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April 4, 2008

In the animated film Ratatouille, a bite of a classic veg dish has the power to transport a world-weary critic to a happy childhood. A sip of juice recently worked the same magic for me. Mind reeling, senses numb from the onslaught of noise and crowds at Natural Products Expo West—an extravaganza of food, personal care products, housewares, etc.—I was handed a paper cup of what the smiling booth attendant informed me was blood orange juice.

Its tartly sweet taste took me back to a sun-drenched café in Rome. My mother, brother, and I were seated around a table laden with food, my brother and I not yet crazed by our teens. Thousands of miles away from what was familiar, the three of us felt as at ease as in our own home. I started leisurely peeling an orange. The first glimpse at the flesh stunned me. It was red. I removed a section and tasted it. It was amazingly good.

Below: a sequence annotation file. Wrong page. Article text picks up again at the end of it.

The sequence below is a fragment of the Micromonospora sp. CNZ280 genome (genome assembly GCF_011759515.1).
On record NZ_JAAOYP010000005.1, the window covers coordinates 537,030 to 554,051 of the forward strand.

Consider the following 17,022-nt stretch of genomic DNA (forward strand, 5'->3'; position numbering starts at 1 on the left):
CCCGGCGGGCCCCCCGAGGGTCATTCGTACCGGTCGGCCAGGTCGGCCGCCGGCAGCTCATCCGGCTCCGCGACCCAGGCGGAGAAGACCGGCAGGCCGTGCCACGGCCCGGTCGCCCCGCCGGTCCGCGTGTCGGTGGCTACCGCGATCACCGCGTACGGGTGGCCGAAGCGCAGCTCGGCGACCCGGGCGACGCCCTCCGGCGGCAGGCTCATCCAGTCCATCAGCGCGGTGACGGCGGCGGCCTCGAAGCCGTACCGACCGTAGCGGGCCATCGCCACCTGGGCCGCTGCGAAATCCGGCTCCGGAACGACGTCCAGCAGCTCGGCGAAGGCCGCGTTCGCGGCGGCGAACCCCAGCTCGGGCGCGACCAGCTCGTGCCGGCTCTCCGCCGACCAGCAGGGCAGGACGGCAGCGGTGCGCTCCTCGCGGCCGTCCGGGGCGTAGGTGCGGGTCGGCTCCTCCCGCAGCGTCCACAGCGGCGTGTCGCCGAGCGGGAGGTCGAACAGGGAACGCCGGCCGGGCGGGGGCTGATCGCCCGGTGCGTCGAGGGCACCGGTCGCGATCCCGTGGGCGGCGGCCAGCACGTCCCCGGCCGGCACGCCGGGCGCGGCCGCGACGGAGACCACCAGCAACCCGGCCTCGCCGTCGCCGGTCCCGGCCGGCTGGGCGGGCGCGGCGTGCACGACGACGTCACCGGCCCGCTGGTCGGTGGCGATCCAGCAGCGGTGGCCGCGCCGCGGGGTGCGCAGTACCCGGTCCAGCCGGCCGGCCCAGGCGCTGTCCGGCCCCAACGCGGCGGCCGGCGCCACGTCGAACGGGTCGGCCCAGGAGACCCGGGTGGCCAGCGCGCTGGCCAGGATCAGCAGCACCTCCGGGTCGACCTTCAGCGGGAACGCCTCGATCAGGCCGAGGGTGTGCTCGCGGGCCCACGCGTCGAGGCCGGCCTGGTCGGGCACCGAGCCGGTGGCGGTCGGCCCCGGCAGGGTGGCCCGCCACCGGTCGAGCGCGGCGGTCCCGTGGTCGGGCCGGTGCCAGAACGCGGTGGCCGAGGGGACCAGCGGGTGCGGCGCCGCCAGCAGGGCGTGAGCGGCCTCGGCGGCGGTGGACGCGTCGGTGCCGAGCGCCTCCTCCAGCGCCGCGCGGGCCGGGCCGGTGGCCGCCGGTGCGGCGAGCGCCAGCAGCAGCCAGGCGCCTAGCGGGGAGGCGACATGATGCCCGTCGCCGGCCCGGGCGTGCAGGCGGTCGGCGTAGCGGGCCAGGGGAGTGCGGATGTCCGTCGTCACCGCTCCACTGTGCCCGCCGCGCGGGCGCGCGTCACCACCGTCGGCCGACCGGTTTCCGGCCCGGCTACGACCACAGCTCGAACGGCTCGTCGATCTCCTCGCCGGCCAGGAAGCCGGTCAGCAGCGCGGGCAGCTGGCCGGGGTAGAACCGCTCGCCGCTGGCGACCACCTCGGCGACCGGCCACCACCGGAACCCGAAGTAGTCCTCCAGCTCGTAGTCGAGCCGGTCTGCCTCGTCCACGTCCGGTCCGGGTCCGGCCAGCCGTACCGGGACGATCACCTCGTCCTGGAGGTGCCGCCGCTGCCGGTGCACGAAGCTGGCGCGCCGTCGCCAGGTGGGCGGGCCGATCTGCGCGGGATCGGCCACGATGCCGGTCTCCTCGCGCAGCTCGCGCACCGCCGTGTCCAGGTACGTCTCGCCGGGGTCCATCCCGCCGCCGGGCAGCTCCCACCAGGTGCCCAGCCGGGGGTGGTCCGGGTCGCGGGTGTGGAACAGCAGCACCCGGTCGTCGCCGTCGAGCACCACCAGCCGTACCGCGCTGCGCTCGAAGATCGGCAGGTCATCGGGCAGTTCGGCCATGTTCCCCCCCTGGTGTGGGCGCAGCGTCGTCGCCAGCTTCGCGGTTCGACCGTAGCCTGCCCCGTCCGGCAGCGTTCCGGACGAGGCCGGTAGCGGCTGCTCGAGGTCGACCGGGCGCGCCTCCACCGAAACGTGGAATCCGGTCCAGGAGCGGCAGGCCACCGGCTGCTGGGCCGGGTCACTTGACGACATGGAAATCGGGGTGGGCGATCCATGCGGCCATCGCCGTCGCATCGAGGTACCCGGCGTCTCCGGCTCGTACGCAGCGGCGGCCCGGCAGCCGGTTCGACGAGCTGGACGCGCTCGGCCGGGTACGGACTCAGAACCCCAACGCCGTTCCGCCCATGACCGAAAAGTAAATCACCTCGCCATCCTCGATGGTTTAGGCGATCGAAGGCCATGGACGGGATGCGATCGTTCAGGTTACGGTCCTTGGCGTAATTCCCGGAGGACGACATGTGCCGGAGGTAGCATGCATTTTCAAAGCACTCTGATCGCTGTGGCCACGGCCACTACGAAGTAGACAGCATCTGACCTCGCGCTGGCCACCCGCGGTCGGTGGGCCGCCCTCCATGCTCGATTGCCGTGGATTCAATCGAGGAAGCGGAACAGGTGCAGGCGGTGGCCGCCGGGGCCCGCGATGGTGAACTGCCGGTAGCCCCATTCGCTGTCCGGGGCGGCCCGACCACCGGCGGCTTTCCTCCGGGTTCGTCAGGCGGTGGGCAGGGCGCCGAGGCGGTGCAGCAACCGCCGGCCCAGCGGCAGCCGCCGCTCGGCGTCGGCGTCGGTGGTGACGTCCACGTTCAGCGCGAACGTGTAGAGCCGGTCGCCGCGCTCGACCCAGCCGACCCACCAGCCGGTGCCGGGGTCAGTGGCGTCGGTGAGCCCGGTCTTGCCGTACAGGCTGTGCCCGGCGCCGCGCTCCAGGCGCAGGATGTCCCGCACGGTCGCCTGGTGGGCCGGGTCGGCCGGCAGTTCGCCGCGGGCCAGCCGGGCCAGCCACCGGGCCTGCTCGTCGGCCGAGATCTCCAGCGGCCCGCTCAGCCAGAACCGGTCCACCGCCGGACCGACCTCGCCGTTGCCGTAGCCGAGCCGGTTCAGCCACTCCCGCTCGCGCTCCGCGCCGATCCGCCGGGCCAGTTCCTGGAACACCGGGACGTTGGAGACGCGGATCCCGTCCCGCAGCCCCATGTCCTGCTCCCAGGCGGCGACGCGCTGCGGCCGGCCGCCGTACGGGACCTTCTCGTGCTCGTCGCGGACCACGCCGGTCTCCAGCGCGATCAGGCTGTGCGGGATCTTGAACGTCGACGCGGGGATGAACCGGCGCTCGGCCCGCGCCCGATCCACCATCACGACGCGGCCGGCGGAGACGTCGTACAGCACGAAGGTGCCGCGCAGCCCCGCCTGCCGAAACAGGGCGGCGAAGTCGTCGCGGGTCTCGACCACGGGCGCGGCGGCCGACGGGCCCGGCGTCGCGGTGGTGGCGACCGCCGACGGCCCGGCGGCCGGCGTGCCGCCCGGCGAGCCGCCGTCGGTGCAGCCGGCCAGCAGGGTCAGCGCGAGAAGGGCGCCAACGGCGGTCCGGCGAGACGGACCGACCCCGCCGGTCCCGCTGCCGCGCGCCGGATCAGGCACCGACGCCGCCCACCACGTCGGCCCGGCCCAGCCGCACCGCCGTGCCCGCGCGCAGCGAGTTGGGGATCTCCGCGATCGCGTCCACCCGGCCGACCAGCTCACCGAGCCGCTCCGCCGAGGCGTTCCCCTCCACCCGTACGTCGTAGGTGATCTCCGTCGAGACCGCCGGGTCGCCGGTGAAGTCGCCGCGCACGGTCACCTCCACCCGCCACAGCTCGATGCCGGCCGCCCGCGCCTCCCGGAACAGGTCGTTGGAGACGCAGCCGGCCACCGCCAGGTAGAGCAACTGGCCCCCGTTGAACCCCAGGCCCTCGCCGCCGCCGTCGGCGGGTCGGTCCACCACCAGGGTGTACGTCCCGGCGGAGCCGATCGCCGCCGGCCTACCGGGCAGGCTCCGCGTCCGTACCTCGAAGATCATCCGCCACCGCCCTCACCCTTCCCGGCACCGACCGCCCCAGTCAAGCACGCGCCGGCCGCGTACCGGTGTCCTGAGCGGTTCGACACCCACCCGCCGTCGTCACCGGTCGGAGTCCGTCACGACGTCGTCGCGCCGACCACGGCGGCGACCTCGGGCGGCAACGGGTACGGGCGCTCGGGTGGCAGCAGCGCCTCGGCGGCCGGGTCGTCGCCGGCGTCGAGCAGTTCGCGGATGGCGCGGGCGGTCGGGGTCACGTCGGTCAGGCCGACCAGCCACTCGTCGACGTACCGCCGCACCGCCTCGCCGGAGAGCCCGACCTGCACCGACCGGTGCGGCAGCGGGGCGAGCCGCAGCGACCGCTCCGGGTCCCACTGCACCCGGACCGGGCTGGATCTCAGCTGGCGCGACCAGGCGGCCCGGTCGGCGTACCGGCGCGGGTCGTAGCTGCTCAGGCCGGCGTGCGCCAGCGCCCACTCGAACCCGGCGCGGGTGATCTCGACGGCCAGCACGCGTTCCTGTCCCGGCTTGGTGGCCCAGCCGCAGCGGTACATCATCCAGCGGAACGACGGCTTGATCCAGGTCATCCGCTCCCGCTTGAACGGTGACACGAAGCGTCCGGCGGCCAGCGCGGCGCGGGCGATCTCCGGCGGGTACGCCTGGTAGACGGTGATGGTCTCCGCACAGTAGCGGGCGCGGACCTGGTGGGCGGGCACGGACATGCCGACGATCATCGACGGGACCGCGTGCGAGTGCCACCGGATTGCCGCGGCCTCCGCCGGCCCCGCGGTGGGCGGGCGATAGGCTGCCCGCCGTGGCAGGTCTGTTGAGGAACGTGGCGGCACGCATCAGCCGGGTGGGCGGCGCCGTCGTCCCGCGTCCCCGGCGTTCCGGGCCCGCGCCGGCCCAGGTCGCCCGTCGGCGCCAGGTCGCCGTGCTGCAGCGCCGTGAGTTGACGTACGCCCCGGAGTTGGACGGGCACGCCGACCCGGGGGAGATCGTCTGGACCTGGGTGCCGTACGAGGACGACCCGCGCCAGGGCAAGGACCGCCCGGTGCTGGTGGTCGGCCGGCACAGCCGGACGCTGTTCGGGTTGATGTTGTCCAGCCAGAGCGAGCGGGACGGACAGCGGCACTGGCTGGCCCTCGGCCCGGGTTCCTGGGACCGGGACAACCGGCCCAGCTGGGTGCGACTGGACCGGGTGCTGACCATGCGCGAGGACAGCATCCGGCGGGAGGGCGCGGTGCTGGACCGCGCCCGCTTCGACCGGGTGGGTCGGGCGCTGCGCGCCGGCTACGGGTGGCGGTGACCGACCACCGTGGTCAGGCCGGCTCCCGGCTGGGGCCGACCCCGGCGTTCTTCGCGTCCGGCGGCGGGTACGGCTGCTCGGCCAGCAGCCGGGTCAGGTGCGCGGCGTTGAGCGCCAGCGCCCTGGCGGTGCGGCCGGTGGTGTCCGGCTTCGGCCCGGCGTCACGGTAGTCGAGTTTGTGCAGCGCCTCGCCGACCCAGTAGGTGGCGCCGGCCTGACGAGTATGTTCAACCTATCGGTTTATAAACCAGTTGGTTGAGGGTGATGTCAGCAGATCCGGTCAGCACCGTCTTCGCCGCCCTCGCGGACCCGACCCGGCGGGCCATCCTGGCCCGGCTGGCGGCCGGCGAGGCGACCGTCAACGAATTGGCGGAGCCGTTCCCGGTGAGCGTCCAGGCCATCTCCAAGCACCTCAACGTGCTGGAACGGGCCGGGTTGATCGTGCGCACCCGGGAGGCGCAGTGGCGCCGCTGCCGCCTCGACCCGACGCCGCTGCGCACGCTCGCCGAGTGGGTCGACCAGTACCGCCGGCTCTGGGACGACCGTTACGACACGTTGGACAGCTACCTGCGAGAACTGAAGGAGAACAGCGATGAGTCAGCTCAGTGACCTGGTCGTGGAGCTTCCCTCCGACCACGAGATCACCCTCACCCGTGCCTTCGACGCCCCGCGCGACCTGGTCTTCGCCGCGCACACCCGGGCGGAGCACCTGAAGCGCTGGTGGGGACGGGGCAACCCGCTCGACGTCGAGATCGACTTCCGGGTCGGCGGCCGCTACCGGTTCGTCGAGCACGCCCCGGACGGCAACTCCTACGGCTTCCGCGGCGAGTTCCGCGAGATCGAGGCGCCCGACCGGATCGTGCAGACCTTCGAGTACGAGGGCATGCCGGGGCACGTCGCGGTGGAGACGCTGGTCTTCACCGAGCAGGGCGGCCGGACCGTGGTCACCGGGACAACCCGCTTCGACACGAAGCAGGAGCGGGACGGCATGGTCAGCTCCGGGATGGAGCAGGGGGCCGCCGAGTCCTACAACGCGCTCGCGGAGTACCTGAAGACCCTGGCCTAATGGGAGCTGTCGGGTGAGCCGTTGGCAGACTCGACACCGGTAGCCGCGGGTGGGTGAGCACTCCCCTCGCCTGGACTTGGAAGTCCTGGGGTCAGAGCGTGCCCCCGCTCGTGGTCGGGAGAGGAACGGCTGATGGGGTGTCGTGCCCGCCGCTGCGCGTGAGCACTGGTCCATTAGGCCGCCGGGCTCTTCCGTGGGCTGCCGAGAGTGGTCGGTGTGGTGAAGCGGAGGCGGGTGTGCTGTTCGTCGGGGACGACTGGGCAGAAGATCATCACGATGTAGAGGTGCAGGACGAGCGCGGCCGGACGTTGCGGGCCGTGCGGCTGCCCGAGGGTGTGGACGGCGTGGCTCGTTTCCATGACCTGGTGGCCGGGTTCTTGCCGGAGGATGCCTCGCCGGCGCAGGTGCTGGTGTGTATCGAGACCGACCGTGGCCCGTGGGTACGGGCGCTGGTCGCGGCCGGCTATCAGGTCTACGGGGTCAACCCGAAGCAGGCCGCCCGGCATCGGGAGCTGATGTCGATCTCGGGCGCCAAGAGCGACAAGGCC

That was the first time I’d tasted a blood orange. And here, now, more years later than I care to count, the fruit’s burst of tangy flavor tasted as wondrous as that first time. I felt the rush of joy I felt then, a little girl and a citizen of the world. Physics may question time travel, but physiology knows different.